- What are the most important principles to consider when setting up a MOOC? What steps must be taken to succeed?
- What specific competences does a MOOC creator or facilitator need? (eg: Are Community Management skills required?)
- Why is curation such an important concept today?
- What are the competences that must be developed to curate well?
- How does a good curator filter and contextualise well for his people?
- What kinds of tools and platforms can help with curation
Session SU301 with Shari Yocum on analysing informal networks in order to identify and develop essential business assets
- What do you mean by “holistic analysis” and how is it conducted?
- How can a good analysis helps to make better development choices??
- Which tools are available and in what areas has success already been proven?
Tune back in soon to find out what I heard!
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As part of my preparation for the ASTD ICE 2013 conference in Dallas this month, I’ve been interviewing people like Tony Bingham, Juana Llorens and Frederic Williquet (coming soon). Today, its David Kelly, better known to his 3000+ Twitter followers as @LnDDave and to others as the King of the backchannel… David is speaking at the ASTD2013 International Conference and Exhibition during session SU210 “Curation: Beyond the Buzzword”. In this interview, he outlines his approach to conference success and the learning and development topics he is currently most interested in.
Q1: In the previous conferences you have attended what have been the most interesting sessions you followed?
I usually break conference sessions into two categories: Sessions that will provide me with knowledge and skills that I can use today and sessions that will expand my skill sets and prepare me for skills I will need tomorrow.
I’m at a point in my career where I probably allocate my sessions to 25% “today” and 75% “tomorrow”. However, I’m lucky enough to have been in this field for about 15 years and have been to more conferences and professional development opportunities than most in the field. The average practitioner has less experience and does not regularly attend conferences, so I would expect their allocation to skew more towards skills they can use today.
Specifically for me though, I usually try to find one or two sessions that break the mould from what you might expect from a learning professional conference. For example, some of the sessions I’ve been interested in at recent events include topics like sketch-noting, looking at design in places outside of instructional design and gaming.
Q2: I know you’ve spoken at and attended a number of conferences in the past few years. What topics do you think still merit more work and attention in 2013?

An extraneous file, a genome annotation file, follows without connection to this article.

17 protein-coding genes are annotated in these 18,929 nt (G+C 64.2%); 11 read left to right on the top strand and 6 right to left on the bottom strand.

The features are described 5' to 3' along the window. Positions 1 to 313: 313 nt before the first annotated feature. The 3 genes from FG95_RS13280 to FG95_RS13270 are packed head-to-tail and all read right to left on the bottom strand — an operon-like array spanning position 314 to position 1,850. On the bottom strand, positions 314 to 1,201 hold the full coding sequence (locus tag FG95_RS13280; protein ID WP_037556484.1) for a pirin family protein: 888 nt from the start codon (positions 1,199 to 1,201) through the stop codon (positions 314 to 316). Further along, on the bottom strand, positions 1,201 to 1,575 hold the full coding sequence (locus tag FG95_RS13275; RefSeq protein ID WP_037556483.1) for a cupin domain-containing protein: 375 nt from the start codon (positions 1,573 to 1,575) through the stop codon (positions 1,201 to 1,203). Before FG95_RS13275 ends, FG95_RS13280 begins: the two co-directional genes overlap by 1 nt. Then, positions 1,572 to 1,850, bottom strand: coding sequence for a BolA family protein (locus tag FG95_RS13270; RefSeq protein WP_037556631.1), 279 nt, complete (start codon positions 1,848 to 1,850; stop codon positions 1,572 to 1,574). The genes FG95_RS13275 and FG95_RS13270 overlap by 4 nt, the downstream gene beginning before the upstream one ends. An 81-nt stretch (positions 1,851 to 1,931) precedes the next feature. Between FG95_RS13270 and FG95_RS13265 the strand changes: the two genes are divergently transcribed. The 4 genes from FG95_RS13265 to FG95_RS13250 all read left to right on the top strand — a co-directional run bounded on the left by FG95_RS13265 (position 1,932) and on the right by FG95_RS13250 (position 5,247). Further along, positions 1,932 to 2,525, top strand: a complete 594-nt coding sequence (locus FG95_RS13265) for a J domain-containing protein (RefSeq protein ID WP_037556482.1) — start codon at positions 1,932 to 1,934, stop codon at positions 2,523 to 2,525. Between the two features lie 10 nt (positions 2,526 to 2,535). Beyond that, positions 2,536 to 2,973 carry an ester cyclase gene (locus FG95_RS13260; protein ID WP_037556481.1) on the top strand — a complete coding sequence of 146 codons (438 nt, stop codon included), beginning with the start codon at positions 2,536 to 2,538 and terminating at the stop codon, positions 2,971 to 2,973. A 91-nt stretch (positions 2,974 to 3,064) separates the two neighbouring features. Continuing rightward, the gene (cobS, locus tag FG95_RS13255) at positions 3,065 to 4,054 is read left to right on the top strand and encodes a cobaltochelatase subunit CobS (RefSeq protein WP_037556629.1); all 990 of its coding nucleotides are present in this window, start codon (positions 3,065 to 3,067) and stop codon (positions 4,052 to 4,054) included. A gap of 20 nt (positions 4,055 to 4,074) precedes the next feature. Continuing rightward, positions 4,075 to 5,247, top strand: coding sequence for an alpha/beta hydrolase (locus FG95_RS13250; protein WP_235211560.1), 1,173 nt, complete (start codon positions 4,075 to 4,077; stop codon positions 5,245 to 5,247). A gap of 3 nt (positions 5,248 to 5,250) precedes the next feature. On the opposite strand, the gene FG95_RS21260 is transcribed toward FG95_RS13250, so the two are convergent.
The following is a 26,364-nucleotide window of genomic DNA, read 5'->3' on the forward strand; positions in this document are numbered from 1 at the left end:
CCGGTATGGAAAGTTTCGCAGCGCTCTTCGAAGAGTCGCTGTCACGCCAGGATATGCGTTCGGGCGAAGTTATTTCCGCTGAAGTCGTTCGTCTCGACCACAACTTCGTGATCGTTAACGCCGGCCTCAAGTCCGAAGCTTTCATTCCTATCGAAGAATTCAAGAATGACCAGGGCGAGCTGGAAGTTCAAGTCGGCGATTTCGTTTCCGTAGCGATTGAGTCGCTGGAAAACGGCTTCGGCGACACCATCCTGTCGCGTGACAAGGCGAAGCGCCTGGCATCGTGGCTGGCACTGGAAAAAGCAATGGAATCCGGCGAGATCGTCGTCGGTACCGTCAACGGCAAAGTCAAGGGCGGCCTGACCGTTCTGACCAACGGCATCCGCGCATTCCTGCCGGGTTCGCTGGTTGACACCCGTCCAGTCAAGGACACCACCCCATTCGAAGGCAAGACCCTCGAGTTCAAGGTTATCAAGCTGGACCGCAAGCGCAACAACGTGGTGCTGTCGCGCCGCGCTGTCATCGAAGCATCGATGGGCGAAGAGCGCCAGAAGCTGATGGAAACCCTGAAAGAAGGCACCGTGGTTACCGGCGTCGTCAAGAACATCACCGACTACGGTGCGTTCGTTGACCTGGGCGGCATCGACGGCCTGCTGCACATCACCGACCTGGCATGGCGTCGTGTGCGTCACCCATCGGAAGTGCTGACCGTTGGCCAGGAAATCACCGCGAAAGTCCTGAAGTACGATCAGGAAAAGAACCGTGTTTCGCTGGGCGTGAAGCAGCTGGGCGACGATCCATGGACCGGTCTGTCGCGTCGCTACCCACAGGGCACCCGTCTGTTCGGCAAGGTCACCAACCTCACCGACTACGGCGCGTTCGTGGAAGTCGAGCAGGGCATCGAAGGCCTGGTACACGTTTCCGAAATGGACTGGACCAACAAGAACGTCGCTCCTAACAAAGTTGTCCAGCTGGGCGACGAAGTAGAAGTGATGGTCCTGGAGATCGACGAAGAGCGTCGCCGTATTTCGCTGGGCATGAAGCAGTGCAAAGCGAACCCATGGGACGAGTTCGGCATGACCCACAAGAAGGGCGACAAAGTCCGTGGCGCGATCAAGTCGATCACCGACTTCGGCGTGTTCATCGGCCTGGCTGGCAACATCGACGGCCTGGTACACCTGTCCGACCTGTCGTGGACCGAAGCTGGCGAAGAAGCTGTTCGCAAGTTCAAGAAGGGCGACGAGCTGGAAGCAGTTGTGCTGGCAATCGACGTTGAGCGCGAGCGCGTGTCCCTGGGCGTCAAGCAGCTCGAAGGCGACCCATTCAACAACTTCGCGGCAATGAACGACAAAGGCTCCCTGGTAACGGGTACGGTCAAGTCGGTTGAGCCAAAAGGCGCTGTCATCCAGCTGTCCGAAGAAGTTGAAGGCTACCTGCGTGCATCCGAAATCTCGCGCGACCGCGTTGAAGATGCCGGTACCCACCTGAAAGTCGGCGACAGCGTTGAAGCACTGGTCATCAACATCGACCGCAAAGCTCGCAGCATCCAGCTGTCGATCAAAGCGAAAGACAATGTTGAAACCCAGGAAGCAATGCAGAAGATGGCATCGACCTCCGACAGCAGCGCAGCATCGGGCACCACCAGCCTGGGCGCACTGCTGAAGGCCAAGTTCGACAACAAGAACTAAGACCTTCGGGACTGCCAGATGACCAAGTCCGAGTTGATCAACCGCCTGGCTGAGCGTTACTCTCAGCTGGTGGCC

I recall reading a statistic recently that said the average experience of people in our field is five years. If that’s true, then most of the people in our field are likely novices. As I mentioned a moment ago, a sizable percentage of any conference audience will be new to the field and may actually be attending a conference for the first time. As such, there’s always going to be a need for entry-level programs that help those novices develop skills they can use immediately. And I think that’s very important.
What interests me more though are the sessions that go beyond the basics and stretch the novice skills set. I think conferences need more sessions that make attendees rethink the traditional “training” paradigm; sessions that help refocus our field away from “training” and “learning” as the default and start shifting our focus towards “performance” and “contextual connections”. With that in mind, I’m hoping to see more conferences including sessions focused on topics such as telling better stories with our data, performance support instead of training, experience design over instructional design, and breaking away from the course model.
Q3: What are according to you the 3 biggest challenges that learning and development managers will face over the next 5 years?
Just three? I’m kidding. Here are three that immediately come to mind:
- Redefining data: There’s a lot of buzz around data right now. If you look at most conference programs you’ll likely see sessions including terms like “Big Data”, “Tin Can” and “The Experience API”. Learning professionals need to pay attention to this. The way we define data, in terms of metrics like completions or pass/fail, is going to be replaced with data that tells a much more meaningful story around performance. The question is: Will learning professionals be ready?
- Learning as part of the work: Traditionally, workers needed to stop work in order to learn or be trained. You needed to either leave the workplace to attend training or stop working to sit in front of a computer to complete an elearning course. That’s changing. Technology now enables learning and skill development to be built right into the existing workflow without the need to have an employee stop working to attend ‘training’. It’s less intrusive and fits better into the model of how workers really learn how to do their jobs. The problem is: The traditional training skill set does not support playing in that space.